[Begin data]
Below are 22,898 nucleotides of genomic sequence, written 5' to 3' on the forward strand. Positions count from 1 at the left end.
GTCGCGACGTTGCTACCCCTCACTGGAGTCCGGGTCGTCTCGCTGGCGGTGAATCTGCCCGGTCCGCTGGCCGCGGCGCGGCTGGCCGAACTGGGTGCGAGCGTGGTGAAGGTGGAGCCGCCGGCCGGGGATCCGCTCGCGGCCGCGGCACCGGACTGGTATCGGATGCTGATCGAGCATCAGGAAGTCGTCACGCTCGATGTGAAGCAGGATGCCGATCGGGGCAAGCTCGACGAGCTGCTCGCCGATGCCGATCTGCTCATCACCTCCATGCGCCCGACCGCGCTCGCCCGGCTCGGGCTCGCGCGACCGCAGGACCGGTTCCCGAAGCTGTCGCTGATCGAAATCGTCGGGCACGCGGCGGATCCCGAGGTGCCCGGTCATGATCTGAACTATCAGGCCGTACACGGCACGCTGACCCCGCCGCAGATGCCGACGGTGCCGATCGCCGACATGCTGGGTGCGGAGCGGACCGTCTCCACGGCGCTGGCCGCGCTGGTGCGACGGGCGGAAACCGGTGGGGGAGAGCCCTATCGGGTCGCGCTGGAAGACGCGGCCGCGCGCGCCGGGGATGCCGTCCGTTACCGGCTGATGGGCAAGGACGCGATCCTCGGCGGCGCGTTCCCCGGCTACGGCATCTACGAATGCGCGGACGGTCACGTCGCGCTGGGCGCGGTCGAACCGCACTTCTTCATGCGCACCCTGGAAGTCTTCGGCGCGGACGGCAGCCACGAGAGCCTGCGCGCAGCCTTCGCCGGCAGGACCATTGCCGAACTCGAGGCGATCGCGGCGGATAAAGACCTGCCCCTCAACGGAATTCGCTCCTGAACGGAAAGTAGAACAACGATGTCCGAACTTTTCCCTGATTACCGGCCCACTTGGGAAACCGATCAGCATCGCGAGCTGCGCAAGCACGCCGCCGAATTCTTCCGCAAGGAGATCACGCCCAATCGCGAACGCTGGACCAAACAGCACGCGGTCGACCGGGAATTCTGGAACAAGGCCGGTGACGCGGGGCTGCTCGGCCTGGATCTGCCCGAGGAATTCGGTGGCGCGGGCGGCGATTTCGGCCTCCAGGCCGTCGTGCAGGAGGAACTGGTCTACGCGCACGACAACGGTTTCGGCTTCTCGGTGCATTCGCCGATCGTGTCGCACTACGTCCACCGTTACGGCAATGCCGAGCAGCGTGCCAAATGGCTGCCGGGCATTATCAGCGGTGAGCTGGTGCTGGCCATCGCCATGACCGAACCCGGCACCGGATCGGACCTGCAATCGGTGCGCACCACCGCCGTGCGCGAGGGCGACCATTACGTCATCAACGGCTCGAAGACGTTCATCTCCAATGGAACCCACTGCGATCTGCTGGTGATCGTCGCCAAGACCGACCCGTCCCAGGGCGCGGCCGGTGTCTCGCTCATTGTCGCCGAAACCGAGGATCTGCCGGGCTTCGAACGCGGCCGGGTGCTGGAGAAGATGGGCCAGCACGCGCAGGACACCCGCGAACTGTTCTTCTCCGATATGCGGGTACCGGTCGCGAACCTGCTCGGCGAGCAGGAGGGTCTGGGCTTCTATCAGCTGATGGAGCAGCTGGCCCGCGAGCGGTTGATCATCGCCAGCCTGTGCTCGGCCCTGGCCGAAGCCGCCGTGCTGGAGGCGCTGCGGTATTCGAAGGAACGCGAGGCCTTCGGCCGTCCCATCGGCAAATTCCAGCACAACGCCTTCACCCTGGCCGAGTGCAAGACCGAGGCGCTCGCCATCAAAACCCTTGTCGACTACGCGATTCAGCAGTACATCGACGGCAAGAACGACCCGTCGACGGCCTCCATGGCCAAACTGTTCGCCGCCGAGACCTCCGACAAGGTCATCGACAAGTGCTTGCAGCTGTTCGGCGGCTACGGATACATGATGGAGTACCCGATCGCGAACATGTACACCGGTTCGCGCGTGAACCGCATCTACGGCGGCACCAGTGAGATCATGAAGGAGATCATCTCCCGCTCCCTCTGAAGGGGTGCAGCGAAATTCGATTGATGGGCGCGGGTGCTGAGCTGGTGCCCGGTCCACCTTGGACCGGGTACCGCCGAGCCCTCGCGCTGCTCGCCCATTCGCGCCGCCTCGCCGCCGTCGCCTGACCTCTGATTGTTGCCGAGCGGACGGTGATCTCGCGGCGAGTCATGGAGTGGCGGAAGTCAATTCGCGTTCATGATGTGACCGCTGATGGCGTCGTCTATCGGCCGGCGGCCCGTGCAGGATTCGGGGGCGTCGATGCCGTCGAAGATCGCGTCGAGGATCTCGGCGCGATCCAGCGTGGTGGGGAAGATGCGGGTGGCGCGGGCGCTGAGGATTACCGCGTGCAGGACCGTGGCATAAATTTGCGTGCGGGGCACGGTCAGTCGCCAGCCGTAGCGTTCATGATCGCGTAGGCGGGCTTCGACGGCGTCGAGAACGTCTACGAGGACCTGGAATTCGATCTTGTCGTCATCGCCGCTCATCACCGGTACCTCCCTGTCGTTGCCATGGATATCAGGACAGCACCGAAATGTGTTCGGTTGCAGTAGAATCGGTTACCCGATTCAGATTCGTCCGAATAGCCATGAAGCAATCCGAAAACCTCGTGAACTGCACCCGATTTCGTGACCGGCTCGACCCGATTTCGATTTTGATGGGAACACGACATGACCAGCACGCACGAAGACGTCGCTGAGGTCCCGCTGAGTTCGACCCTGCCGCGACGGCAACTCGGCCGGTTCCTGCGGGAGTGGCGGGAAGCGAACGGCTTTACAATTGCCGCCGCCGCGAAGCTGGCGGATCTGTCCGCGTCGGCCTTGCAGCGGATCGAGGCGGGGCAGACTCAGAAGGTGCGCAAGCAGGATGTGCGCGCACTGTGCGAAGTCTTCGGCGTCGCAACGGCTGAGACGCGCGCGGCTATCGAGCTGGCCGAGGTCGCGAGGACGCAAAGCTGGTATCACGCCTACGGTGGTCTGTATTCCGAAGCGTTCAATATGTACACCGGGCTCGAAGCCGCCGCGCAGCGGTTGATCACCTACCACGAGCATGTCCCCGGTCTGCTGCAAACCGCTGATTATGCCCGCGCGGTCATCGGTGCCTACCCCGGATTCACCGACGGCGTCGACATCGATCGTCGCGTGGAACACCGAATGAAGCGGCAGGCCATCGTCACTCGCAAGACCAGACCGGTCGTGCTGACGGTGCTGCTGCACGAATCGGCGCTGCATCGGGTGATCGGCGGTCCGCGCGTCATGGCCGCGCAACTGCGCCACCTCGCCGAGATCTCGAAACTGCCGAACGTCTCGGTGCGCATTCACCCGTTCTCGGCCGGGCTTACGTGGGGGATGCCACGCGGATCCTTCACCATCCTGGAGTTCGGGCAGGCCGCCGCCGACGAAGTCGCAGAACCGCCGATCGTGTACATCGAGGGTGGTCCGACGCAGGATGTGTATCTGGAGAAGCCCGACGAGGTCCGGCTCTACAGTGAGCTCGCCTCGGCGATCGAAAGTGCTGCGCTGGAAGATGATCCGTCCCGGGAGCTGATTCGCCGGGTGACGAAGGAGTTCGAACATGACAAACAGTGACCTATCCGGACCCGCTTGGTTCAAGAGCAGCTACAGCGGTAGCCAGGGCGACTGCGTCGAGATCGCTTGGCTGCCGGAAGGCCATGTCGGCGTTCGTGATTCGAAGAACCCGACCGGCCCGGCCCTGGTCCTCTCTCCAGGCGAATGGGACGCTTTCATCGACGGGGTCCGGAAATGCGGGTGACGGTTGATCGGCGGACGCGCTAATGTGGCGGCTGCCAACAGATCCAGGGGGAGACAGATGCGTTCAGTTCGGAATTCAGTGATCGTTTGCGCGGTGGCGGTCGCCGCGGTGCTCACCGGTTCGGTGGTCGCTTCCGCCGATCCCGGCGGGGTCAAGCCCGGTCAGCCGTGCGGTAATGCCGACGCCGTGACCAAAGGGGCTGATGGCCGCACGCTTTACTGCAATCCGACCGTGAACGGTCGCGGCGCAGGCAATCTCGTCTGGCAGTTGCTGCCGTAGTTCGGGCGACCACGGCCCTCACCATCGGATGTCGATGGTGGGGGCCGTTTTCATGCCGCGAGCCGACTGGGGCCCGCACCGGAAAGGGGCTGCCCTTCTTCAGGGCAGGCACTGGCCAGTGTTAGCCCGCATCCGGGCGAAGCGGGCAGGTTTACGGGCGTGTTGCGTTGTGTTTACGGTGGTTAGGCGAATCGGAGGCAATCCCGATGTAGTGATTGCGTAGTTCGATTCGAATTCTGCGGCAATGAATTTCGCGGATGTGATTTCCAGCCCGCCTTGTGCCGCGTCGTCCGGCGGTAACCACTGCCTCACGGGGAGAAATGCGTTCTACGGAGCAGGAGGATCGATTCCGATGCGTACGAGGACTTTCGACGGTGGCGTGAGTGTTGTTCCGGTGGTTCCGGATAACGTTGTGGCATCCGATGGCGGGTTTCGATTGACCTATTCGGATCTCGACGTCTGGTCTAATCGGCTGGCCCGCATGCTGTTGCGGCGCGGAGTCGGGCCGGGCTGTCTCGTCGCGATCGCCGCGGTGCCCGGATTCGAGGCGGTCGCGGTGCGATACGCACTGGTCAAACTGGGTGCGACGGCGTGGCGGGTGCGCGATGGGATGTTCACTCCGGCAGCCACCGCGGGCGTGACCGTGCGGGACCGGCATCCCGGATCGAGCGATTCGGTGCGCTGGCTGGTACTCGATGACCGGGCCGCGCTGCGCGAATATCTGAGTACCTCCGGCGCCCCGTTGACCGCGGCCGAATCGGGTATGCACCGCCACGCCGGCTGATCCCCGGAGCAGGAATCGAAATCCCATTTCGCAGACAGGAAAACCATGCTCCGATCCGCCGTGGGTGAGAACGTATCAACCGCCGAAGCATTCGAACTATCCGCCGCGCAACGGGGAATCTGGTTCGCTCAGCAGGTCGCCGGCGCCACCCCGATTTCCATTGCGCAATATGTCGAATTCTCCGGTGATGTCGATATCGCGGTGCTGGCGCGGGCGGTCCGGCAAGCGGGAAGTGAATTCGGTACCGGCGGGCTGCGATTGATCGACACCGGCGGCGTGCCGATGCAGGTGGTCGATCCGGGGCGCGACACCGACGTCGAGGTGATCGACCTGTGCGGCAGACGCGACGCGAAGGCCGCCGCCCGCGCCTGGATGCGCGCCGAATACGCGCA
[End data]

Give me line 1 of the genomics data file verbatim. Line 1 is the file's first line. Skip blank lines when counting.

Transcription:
Below are 22,898 nucleotides of genomic sequence, written 5' to 3' on the forward strand. Positions count from 1 at the left end.